The Oklahoma City Council voted to move forward with an expansion of its approved panhandling ordinance at Tuesday morning’s meeting.
The expansion would increase the distance panhandlers must stay back from schools and other public areas.
The expansion is actually a change in the definition of “aggressive” panhandling to include those asking students for money and would require solicitors to stay 50 feet away from school property and bus stops. Currently the limit is 20 feet.
“We must protect students as they go to school and as they leave school,” Ward 7 Councilman John Pettis said after Tuesday’s meeting.
Pettis said the issue of students being approached by panhandlers was brought to his attention by Millwood School Board President Christopher Harrison. Pettis said in the meeting that he witnessed students being “harassed” at a bus stop by a solicitor.
“We don't want to wait for something to happen and it's our job as leaders to be proactive and not reactive,” Harrison said Tuesday afternoon.
He said there have been reports of students running into traffic to avoid solicitors.
But the change is being met with some concern because it would also apply to public transit stops, ATMs and outdoor cafes.
“This goes far beyond school children, I mean this is eliminating entire districts,” Councilman Ed Shadid said to other council members Tuesday.
Shadid added the change would eliminate panhandling from districts where people commonly gather outdoors like the Plaza District.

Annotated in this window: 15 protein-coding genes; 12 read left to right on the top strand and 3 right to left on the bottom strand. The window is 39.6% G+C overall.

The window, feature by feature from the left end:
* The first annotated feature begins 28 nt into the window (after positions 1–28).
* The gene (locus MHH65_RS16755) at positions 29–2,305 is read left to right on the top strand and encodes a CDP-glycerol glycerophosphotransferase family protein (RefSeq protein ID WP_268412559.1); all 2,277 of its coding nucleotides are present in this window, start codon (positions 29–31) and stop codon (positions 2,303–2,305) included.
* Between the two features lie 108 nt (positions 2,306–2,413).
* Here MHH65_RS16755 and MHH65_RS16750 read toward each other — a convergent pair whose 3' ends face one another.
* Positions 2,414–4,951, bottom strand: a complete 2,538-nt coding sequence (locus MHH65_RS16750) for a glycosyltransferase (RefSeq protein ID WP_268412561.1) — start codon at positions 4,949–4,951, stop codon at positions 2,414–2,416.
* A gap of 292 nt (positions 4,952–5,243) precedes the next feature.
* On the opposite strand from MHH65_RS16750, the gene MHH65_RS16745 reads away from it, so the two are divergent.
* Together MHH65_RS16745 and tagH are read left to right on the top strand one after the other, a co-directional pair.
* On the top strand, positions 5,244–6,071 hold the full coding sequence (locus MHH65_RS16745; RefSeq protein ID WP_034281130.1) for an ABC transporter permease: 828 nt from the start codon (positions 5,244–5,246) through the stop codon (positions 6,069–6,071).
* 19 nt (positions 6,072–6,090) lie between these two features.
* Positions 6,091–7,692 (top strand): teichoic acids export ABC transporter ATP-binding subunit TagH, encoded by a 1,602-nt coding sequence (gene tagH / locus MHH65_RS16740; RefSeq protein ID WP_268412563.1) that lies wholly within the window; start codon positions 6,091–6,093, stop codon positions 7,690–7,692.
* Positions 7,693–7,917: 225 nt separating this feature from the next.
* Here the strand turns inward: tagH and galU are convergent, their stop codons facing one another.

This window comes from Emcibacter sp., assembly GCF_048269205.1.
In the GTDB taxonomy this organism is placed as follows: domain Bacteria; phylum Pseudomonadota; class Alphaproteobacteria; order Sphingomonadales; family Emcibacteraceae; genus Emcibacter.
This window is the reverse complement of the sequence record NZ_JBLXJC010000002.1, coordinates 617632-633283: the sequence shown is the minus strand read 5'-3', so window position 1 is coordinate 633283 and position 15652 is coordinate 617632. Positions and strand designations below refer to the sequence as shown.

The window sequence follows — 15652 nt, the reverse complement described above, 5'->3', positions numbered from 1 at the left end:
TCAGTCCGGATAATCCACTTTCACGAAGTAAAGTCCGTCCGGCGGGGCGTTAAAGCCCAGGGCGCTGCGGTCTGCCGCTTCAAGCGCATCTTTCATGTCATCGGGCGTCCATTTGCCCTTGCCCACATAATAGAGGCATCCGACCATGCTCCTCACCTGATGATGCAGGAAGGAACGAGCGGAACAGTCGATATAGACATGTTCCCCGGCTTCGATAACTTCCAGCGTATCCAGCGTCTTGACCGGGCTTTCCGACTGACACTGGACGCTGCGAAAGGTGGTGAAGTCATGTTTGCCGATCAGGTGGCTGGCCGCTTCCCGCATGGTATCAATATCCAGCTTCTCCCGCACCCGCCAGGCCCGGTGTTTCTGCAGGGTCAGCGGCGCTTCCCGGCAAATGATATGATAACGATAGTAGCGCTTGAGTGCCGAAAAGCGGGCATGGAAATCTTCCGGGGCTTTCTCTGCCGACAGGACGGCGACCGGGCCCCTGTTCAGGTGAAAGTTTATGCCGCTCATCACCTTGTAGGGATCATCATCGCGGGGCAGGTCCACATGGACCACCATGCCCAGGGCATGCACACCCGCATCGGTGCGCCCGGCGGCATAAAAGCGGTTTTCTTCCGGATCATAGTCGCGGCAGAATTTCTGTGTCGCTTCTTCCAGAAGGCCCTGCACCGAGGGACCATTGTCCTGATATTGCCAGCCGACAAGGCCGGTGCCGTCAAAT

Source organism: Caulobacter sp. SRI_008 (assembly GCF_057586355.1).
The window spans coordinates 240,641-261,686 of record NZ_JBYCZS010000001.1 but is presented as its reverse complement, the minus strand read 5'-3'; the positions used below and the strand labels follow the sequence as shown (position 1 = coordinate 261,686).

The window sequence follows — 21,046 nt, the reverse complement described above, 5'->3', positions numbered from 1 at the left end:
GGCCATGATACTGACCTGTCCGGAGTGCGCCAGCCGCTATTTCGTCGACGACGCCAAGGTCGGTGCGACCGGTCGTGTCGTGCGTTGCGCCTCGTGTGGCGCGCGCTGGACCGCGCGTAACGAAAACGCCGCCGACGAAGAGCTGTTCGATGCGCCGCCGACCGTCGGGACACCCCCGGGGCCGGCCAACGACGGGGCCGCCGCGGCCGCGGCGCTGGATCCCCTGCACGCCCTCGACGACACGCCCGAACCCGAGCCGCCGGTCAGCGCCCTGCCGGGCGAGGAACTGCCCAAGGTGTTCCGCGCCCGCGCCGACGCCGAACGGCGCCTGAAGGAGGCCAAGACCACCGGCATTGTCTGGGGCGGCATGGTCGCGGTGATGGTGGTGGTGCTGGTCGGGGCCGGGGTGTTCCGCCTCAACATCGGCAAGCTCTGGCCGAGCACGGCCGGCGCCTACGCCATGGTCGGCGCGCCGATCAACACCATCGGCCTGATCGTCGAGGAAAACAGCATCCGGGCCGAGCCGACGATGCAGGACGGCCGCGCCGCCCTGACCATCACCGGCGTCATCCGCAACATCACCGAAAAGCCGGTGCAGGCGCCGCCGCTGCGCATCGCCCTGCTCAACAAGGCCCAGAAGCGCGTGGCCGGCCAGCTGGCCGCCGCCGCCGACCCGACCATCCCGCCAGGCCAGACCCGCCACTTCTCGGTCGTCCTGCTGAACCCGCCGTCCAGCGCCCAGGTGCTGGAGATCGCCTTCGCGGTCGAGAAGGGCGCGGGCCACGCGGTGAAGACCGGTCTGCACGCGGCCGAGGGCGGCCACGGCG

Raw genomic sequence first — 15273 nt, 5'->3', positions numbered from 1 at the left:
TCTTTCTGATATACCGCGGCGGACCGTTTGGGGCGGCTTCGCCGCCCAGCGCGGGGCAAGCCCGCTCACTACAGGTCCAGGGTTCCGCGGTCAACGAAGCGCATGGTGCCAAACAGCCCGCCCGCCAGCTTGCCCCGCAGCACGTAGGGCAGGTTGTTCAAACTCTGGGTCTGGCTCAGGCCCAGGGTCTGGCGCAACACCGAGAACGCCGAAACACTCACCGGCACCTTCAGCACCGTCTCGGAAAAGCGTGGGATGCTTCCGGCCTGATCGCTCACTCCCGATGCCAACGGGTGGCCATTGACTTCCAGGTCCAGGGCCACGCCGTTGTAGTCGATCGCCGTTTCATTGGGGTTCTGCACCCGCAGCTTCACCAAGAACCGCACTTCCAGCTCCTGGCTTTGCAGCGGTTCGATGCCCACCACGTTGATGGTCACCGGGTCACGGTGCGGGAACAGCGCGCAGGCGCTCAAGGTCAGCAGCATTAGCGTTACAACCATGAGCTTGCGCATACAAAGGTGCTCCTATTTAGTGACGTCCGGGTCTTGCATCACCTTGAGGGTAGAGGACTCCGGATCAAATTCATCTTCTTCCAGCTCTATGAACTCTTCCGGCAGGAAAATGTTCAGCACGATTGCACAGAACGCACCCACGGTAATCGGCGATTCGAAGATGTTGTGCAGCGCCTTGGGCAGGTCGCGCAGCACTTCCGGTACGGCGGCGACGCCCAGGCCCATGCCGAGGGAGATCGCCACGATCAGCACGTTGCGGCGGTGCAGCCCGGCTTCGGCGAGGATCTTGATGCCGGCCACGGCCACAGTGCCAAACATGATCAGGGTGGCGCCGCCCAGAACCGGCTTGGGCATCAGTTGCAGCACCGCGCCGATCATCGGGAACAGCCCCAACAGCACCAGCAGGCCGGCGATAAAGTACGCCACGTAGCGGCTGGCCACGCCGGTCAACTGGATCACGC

Still others have highlighted a link to the city’s proposed downtown park as a part of the MAPS-3 planning, calling it a preemptive attack on poverty near the park which is supposed to include outdoor dining.
“It's not criminalizing poverty,” Pettis said. “What we are saying is this. Students should be able to travel to school without being bothered by someone being asking them for money.”
The change also comes just weeks after the passage of a controversial ordinance that effectively banned panhandling from medians in Oklahoma City. The ordinance bans standing, siting or soliciting from medians less than 30 feet wide and within 200 feet of an intersection.
That decision was met with considerable outcry from members of the homeless community and anti-poverty advocates who have said it bans the disabled and less fortunate from making money.
However, city officials said it was for the safety of panhandlers and motorists after arguments over the constitutionality of the original proposal were brought to light.
The City Council will be holding a public hearing on the ordinance expansion Jan. 26. If allowed to move through without delays, the change would be up for a vote Feb. 9.